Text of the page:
|Publication number||US7656949 B1|
|Application number||US 09/894,113|
|Publication date||Feb 2, 2010|
|Priority date||Jun 27, 2001|
|Publication number||09894113, 894113, US 7656949 B1, US 7656949B1, US-B1-7656949, US7656949 B1, US7656949B1|
|Inventors||Ji Zhang, Shan Zhu|
|Original Assignee||Cisco Technology, Inc.|
|Export Citation||BiBTeX, EndNote, RefMan|
|Patent Citations (31), Non-Patent Citations (22), Referenced by (6), Classifications (9), Legal Events (3)|
|External Links: USPTO, USPTO Assignment, Espacenet|
The present invention relates to inverse transform operations. More specifically, the present invention relates to performing inverse transform operations more efficiently. Still more specifically, the present invention provides techniques for performing two-dimensional inverse transform operations on a block of transform coefficients by using one-dimensional inverse transform operations after identifying zero patterns in a block of transform coefficients.
Video data is one particularly relevant form of data that can benefit from improved techniques for resealing. Video resealing schemes allow digitized video frames to be represented digitally in an efficient manner. Rescaling digital video makes it practical to transmit the compressed signal by digital channels at a fraction of the bandwidth required to transmit the original signal without compression. Generally, compressing data or further compressing compressed data is referred to herein as rescaling data. International standards have been created on video compression schemes. The standards include MPEG-1, MPEG-2, MPEG-4, H.261, H.262, H.263, H.263+, etc. The standardized compression schemes mostly rely on several key algorithm schemes: motion compensated transform coding (for example, DCT transforms or wavelet/sub-band transforms), quantization of the transform coefficients, and variable length coding (VLC).
The motion compensated encoding removes the temporally redundant information inherent in video sequences. The transform coding enables orthogonal spatial frequency representation of spatial domain video signals. Quantization of the transformed coefficients reduces the number of levels required to represent a given digitized video sample and reduces bit usage in the compression output stream. The other factor contributing to rescaling is variable length coding (VLC) that represents frequently used symbols using code words. In general, the number of bits used to represent a given image determines the quality of the decoded picture. The more bits used to represent a given image, the better the image quality. The system that is used to compress digitized video sequence using the above described schemes is called an encoder or encoding system.
More specifically, motion compensation performs differential encoding of frames. Certain frames, such as I-frames in MPEG-2, continue to store the entire image, and are independent of other frames. Differential frames, such as B-frames or P-frames in MPEG-2, store motion vectors associated with the difference and coordinates of particular objects in the frames. The pixel-wise difference between objects is called the error term. In MPEG-2, P-frames reference a single frame while B-frames reference two different frames. Although this allows fairly high reduction ratios, motion compensation is limited when significant changes occur between frames. When significant changes occur between frames in a video sequence, a large number of frames are encoded as reference frames. That is, entire images and not just motion vectors are maintained in a large number of frames. This precludes high reduction ratios. Furthermore, motion compensation can be computationally expensive.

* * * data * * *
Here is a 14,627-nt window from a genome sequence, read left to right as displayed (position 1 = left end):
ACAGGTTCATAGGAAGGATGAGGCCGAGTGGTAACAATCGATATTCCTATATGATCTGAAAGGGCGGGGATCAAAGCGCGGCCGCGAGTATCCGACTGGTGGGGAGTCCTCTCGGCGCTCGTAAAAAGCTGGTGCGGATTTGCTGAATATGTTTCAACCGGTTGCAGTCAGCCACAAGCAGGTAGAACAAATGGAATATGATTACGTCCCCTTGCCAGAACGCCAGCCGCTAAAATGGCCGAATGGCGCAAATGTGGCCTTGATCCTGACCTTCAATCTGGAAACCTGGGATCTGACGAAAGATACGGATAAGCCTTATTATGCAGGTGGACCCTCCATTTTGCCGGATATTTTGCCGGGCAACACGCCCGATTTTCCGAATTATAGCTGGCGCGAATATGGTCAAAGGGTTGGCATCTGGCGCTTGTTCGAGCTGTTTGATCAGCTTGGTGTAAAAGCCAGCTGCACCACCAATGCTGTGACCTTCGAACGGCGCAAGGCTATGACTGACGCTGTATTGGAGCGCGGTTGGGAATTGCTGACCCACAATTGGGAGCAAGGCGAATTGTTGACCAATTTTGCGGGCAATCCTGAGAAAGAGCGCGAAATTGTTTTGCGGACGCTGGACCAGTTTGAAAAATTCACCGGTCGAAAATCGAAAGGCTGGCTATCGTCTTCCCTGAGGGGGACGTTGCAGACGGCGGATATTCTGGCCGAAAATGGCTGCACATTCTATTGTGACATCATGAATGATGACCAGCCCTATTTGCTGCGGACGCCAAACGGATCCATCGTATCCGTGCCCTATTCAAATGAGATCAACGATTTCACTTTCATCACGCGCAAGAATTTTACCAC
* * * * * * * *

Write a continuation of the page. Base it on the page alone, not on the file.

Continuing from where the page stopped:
Each frame can be converted to luminance and chrominance components. As will be appreciated by one of skill in the art, the human eye is more sensitive to the luminance than to the chrominance of an image. In MPEG-2, luminance and chrominance frames are divided into 8×8 pixel blocks. The 8×8 pixel blocks are transformed using a discrete cosine transform (DCT) and scanned to create a DCT coefficient vector. Quantization involves dividing the DCT coefficients by a scaling factor. The divided coefficients can be rounded to the nearest integer. After quantization, some of the quantized elements become zero. The many levels represented by the transform coefficients are reduced to a smaller number of levels after quantization. With fewer levels represented, more sequences of numbers are similar. For example, the sequence 4.9 4.1 2.2 1.9 after division by two and rounding becomes 2 2 1 1. As will be described below, a sequence with more similar numbers can more easily be encoded using either arithmetic or Huffman coding. However, quantization is an irreversible process and hence introduces significant loss of information associated with the original frame or image.
Huffman or arithmetic coding takes the most common long sequences of numbers of bits and replaces them with a shorter sequence of numbers or bits. Again, Huffman or arithmetic coding is limited by common sequences of numbers or bits. Sequences that contain many different numbers are more difficult to encode.
Currently available compression techniques for compressing video or image data use transform and inverse transform operations. However, transform and inverse transform operations are computationally expensive and introduce delay into time sensitive data streams. The transform and inverse transform operations are often used in transcoding systems for scaling a data stream associated with one set of bandwidth requirements to a modified data stream associated with another set of bandwidth requirements. Transform encoded data is often rescaled to meet bandwidth limitations. Transform and inverse transform operations are often a bottleneck transcoding systems. It is therefore desirable to provide techniques for efficiently performing inverse transform operations. Techniques for efficiently performing inverse transform operations could be particularly useful in transcoding systems.